The White Lotus it quickly went from being a pandemic wild card for HBO, to becoming one of the calling cards of that platform, as well as one of the most popular, awarded and praised series of recent months. In part, thanks must be given to Mike Whitand; the creator, scriptwriter and director of this production understood where the goals had to go when it came to proposing the satire he had in mind, and he was not wrong. In its second season, which ended just over a week ago and since then can be seen in its entirety on HBO Max, it consolidated a brand, a story and a bet: the one that, even when the immediate feeling may be rejection, in the end having a handful of yankees obscenely rich having problems in different corners of paradise will always end up making us curious and, in the case of this series, completely conquering us.
From the beginning The White Lotus It was assumed as an anthology series and remains so, even though some characters remain and certain narrative lines continue. This means that each season involves a general change of stories, links, characters, issues and, above all, location. In this case, the second season repeats the characters from Jennifer Coolidge —Tanya, a giddy wealthy heiress, a crowd favorite and the character she brought to life Stifler’s mom again in the foreground— and Jon Gries, but the setting is radically transformed: from the ostentatious Hawaiian resort that housed the first installment, here we go to the opulent hotel that the fictional The White Lotus chain maintains in the things of Taormina, a Sicilian city located at the foot of Mount Etna, the gigantic active volcano that dominates the southern tip of the Italian boot.
The White Lotus can be seen on HBO Max
The change of location is in line, according to White himself, of the issues that this second season wanted to raise. If the first sought to extol the dynamics around money, This new installment has passion, seduction and sex as narrative engines. It makes sense, then, that it is among the impressive Sicilian landscapes, among the palazzos and the shadow of the erupting volcano, that the problems around these issues (and hormones) explode.
In this context, the guests —in addition to the aforementioned Tanya and her husband, as well as a personal assistant who will join in and who will be key to this story— will be two couples of friends where jealousy is hidden under layers of artificial cordiality —between the highlighting the marvelous Aubrey Plaza—as well as a father, grandfather, and son seeking to escape a somewhat suffocating family reality in the United States. In its second part, meanwhile, the hotel staff on duty does not have the preponderance that it did in the first, but that place is occupied by two local escorts who, between business and vacations, will have the odd run-in with the aforementioned lodgers, as well as a group of mysterious millionaires based in Sicily who hide some things for the end of the season.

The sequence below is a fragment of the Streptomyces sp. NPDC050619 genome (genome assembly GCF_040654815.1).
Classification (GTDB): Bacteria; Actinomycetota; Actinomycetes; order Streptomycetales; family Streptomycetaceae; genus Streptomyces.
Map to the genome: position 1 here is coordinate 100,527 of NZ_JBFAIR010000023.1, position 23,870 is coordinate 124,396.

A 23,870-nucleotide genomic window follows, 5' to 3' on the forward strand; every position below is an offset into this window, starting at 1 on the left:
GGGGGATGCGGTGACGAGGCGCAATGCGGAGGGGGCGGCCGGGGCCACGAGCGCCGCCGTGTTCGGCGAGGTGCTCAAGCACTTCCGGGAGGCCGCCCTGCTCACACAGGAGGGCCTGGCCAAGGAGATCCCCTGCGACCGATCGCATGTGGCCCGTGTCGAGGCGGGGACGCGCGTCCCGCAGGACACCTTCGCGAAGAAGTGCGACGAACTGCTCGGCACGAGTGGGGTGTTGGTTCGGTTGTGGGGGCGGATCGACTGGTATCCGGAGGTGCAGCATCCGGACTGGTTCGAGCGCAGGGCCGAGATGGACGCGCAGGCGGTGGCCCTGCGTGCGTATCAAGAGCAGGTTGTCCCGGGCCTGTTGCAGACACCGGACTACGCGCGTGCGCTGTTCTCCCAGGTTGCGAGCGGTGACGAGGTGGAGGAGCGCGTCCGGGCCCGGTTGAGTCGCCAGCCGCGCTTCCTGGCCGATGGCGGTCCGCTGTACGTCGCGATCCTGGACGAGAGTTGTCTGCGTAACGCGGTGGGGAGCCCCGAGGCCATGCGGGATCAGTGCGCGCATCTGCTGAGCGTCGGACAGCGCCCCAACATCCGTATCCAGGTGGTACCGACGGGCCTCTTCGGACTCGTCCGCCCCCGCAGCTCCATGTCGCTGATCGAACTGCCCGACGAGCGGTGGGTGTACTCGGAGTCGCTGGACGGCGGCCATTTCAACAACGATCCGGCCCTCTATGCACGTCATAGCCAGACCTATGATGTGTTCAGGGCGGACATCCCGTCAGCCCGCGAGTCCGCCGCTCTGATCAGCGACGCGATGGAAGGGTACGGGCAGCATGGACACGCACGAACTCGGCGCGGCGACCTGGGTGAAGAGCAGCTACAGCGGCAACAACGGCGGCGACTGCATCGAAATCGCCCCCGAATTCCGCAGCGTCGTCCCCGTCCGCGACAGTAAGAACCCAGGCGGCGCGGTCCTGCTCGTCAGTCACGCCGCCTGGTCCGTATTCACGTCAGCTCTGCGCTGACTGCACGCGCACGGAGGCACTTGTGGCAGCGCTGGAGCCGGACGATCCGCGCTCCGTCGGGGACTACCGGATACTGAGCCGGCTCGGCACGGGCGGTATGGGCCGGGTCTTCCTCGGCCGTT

Within the framework of a series that raises the discovery of a corpse in its first minutes, and then reconstructs the path until reaching that known outcome —although, yes, it keeps the identity of the deceased a secret—, this second installment of the series de White seems decidedly darker than the first, although always with that sort of muted and cynical humor that, straddling the decision to be an eminently satirical series, has characterized it. Along those lines, the characters in this season seem meaner, dealing with heavier issues—depression, human trafficking, murder—and suffering a little more than those who vacationed in Hawaii. And all this is perfectly blended with the music of Cristóbal Tapia de Veer, who reformulated the main theme of the series created by himself and turned it into one of the compositions of the year. It never hurt so much to skip the intro than it did in this series.
In his second installment, The White Lotus proved that it was not an isolated phenomenon that it served to occupy the HBO grid while the production of the big series became more complex due to the pandemic, and that White has cloth to cut and the master key to continue exploring the borders of this luxurious chain of miseries, intrigues and black humor. He reaffirmed the idea that in these locations there are many stories to sink his teeth into and that the man behind them knows very well how to do it, as well as choose his actors well -casting successes are irrefutable- and take the Internet temperature to take the conversation about its outcome to social networks. The two existing seasons more than prove it: they were among the best of their respective premiere years.
Looking ahead, the paths of the guests could continue towards Southeast Asia. The creator of the series has said that it would be a good place to go to think, in the White Lotus key, one of the themes that stimulates him the most: spirituality. “I think the third season would perhaps be a funny satirical look at death and Eastern religion and spirituality. It seems to me that this could be a rich tapestry to do another round on White Lotus”, he confessed in a special about the series published on the HBO YouTube account. In this sense, The Maldives is pointed out as a possible focus for the new installment.
Because that, in part, is what vacations have: one comes back from leave and is already thinking about the next one. Even if the rest, sometimes, has the tension and stress of those that, apparently, take place in the overwhelming and luxurious facilities of The White Lotus.